# Book Tour

This page provides a brief overview of the overall flow of the book. Elsewhere on the site, you may find a detailed table of contents, examples of specific chapters, and examples of specific programming exercises. The figures on this page are taken from the 150+ figures in the book, with each figure number indicating the corresponding figure in the book. Figure 1.1: Motivating example.
In Chapter 1: Why Geometric Algebra?, we introduce the capabilities of geometric algebra with a motivating example (see Figure 1.1). The example reveals its main characteristics for computations in Euclidean geometry: the convenient construction of extended objects such as circles; of operators like rotation around an axis or reflection in a mirror; the universality of geometric operators on all elements; and the easy interpolation procedure. We show how a GA-based computer program looks, and explain the structure of the book. This chapter can be viewed here in its entirety.

Part I: GEOMETRIC ALGEBRA

Part I introduces the basics of geometric algebra. It provides the algebraic structure, with products inspired by the desire to represent linear subspaces and geometric operations on them. Throughout, the concepts are illustrated and developed through drills, structural exercises, and programming exercises. Figure 2.3: The outer product.
To extend the representational capabilities of linear algebra, Chapter 2: Spanning Oriented Subspaces introduces the outer product. The outer product of two vectors is algebraically a 2-blade. In its most simple geometric interpretation such a 2-blade represents the 2-dimensional subspace through the origin, spanned by the vectors, as shown in Figure 2.3 (left). An outer product of three vectors is a 3-blade, see Figure 2.3 (right). A 3-blade represents the volume spanned by the three vectors. Such extended geometrical entities are now basic elements of algebraic computation.
We use the blades of a geometric algebra to algebraically represent all geometrical primitives. The scalars in a vector space are represented as 0-blades, the vectors by 1-blades, and the oriented area elements are 2-blades. In Part II, we will give enriched interpretations to these blades. For example, in the homogeneous model 2-blades are used to represent lines and 3-blades represent planes; in the conformal model 3-blades represent circles, and so on. Figure 3.3: The left contraction.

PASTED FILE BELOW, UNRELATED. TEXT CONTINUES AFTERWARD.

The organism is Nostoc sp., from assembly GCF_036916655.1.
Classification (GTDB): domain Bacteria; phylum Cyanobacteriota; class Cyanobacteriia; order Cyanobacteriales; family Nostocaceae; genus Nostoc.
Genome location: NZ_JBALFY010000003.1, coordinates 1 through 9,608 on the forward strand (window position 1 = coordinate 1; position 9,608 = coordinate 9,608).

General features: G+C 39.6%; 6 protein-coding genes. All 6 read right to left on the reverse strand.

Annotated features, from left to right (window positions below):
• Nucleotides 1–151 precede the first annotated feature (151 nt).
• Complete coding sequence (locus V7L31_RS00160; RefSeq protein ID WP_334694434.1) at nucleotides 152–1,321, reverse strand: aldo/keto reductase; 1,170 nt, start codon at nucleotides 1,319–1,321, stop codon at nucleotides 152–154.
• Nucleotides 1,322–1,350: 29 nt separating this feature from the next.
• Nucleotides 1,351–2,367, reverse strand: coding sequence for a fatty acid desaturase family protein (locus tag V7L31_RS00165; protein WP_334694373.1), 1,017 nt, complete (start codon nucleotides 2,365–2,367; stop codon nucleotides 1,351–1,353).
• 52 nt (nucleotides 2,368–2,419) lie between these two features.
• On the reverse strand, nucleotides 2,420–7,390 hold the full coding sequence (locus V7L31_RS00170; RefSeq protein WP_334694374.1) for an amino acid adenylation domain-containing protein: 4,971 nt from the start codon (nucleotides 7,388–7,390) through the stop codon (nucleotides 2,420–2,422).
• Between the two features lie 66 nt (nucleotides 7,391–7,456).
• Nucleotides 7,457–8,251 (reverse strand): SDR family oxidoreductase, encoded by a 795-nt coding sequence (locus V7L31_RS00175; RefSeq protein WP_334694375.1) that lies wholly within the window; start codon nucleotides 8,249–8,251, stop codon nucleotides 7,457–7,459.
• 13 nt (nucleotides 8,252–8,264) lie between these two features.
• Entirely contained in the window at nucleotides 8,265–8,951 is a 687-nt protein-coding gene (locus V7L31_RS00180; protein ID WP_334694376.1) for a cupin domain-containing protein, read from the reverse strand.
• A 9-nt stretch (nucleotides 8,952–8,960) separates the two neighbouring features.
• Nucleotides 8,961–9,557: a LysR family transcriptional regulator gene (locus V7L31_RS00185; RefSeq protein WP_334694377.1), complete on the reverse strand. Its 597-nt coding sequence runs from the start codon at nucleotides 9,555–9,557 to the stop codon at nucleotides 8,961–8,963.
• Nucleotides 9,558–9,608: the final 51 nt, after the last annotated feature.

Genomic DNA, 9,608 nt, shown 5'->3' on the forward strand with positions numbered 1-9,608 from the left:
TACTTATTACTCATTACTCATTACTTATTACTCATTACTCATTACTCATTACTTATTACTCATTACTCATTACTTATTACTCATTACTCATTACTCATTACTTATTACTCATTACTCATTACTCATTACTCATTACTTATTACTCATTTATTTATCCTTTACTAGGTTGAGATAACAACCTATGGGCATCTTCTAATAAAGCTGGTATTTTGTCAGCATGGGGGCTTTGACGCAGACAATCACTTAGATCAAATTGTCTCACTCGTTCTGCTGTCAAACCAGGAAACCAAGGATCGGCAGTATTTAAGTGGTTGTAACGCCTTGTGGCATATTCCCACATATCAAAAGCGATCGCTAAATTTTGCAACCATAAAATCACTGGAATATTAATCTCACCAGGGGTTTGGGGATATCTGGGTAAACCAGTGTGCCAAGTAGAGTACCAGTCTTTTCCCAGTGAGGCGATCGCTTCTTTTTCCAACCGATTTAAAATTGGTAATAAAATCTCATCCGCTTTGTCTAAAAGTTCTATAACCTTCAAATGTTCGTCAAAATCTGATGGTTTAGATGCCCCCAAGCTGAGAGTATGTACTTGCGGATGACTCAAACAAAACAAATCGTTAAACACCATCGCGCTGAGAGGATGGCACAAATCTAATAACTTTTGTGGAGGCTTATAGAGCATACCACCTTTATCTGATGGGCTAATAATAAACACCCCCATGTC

In Chapter 3: Metric Products of Subspaces, we generalize the dot product from linear algebra such that it is applicable to blades. These metric products allow us to measure angles and contents, orthogonalize vectors, perform projections, and so on. In figure 3.3, we depict the left contraction of a vector x and a 2-blade B, resulting in a vector which is contained in B, and perpendicular to x. It is an elementary construction, more fundamental than projection because it is linear in both x and B.
In this chapter, we also introduce dualization. Any element in geometric algebra has a dual representation, through its inner product relative to the total volume element of the space. Those 'geometrical complements' are often very convenient in computational expressions. Figure 4.1b: Extending a linear transformation to blades.
Chapter 4: Linear Transformations of Subspaces shows that the usual linear transformations defined on vectors (1-blades) can be applied to k-blades, using the same formula. This enriches the descriptive and computational power of linear algebra considerably, since you can now apply linear transformations immediately to subspaces, without needing to decompose those into vectors first.
These linear transformations preserve the properties of the outer product, and are hence called outermorphisms. This chapter is a bit algebraic, but it is important to know how the subspace products transform under linear transformations. Figure 5.2: The meet of two 2-blades.
In Chapter 5: Intersections and Unions of Subspaces, we codify those geometric operations algebraically, as the meet and join products of blades. They are algebraically a bit involved, and algorithmically somewhat expensive. Yet their geometric importance warrants the effort to generalize them: the algebraic ability to compute the common blade of two arbitrary blades translates (in Part II) as the geometric capability to intersect lines, planes, circles, spheres, etc. This chapter is somewhat abstract, and can be skimmed at first reading. Figure 6.2: Ratios of vectors.